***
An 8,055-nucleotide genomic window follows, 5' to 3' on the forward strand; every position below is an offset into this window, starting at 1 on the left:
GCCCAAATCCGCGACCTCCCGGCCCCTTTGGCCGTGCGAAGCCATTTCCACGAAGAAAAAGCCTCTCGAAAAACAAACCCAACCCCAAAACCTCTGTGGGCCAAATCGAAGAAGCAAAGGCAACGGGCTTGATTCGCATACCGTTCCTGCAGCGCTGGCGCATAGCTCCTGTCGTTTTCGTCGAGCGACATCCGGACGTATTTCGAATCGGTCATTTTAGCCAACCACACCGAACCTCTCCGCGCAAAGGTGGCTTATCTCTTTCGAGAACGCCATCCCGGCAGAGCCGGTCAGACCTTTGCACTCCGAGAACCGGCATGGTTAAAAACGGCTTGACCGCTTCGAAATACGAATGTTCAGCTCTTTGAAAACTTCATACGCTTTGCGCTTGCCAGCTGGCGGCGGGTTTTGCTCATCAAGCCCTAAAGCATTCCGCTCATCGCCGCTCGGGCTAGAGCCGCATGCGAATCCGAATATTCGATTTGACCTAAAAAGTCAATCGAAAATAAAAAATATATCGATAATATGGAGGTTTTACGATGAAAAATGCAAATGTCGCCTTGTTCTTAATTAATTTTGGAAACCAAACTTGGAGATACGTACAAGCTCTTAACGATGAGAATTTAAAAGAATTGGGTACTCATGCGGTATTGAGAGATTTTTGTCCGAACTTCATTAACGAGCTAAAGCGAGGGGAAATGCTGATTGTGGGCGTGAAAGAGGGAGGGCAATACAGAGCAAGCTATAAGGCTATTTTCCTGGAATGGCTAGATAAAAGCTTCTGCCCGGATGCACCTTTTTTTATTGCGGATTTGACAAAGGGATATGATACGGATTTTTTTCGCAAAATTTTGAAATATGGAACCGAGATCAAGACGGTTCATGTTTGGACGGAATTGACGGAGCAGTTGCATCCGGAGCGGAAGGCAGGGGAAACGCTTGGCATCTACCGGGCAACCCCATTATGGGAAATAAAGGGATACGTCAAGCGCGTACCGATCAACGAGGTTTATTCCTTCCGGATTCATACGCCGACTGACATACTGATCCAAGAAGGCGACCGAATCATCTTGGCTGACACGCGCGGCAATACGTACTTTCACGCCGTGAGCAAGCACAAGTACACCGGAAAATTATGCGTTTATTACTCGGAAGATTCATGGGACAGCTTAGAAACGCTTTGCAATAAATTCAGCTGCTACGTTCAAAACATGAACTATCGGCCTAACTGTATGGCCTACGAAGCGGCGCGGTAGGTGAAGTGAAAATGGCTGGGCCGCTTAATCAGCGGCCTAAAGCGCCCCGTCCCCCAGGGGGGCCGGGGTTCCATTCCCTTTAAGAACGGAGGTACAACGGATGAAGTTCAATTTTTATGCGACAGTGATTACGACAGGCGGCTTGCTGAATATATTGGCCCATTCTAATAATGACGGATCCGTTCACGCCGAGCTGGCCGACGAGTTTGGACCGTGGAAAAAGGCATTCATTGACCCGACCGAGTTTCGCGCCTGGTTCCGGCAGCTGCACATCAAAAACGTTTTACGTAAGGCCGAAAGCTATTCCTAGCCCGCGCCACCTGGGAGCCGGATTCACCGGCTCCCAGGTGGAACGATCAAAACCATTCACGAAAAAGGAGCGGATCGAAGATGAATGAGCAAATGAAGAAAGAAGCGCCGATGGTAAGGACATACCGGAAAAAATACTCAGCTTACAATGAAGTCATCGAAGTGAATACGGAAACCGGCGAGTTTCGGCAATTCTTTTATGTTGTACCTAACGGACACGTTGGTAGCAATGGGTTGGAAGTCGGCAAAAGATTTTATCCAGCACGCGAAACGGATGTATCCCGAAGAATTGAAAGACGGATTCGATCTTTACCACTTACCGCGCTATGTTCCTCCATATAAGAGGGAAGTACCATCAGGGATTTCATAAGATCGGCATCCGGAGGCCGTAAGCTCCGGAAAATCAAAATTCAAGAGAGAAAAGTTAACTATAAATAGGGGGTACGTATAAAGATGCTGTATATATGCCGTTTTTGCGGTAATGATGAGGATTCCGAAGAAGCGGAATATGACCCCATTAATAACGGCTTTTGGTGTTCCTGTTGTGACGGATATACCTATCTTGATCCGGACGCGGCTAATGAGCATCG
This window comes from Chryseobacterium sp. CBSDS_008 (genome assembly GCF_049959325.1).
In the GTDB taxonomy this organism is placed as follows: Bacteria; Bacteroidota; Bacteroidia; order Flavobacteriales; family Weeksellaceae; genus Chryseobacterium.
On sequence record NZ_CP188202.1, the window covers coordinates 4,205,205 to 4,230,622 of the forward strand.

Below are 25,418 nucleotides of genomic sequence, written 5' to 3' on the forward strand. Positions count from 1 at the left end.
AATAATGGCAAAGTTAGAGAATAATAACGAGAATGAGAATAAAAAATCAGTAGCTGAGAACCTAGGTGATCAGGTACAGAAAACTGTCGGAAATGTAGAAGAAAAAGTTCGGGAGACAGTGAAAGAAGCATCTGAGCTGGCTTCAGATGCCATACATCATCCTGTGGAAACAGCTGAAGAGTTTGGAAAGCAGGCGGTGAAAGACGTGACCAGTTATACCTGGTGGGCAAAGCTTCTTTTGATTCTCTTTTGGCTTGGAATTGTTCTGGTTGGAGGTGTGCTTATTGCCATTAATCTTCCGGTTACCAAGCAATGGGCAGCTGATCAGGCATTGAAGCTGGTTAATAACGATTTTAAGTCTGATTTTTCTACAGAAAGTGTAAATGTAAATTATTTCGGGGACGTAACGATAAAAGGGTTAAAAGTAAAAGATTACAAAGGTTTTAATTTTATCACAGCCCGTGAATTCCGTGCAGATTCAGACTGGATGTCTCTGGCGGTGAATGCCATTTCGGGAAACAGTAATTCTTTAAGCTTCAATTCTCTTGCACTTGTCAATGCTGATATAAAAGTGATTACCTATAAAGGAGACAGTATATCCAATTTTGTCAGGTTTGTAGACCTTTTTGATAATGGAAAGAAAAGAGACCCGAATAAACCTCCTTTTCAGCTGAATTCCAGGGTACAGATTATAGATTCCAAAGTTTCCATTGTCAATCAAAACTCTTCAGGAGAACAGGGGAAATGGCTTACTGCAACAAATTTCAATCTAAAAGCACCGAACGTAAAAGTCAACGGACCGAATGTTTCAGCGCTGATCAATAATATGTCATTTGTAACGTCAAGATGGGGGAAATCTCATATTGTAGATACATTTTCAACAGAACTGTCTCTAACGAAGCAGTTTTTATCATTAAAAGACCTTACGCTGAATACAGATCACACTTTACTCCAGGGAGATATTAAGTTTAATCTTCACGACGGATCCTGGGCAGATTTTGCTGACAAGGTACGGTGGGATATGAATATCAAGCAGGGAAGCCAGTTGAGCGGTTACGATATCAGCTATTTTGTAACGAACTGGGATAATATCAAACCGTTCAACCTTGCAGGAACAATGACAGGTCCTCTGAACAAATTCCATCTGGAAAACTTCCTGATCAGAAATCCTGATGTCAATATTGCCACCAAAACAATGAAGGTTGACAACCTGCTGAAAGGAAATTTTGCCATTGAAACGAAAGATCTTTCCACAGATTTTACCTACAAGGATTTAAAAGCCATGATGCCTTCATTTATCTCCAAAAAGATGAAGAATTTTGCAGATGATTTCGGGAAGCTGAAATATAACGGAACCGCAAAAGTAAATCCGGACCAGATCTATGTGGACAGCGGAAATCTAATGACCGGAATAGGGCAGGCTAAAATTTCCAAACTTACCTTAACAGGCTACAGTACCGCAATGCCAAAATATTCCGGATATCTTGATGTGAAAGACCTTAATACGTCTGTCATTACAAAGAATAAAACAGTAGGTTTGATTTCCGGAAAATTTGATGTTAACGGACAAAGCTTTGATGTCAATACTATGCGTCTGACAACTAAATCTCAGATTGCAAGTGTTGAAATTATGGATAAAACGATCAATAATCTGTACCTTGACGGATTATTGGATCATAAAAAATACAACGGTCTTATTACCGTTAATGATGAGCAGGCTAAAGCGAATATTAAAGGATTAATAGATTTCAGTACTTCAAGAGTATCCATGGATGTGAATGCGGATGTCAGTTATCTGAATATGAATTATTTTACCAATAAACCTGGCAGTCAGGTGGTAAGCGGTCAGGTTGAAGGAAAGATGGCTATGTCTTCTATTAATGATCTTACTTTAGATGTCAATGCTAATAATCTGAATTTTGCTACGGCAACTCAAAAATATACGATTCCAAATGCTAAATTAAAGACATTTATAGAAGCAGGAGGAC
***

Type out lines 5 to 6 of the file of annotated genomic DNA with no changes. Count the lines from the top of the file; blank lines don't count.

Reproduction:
On sequence record NZ_CP188202.1, the window covers coordinates 4,205,205 to 4,230,622 of the forward strand.

Below are 25,418 nucleotides of genomic sequence, written 5' to 3' on the forward strand. Positions count from 1 at the left end.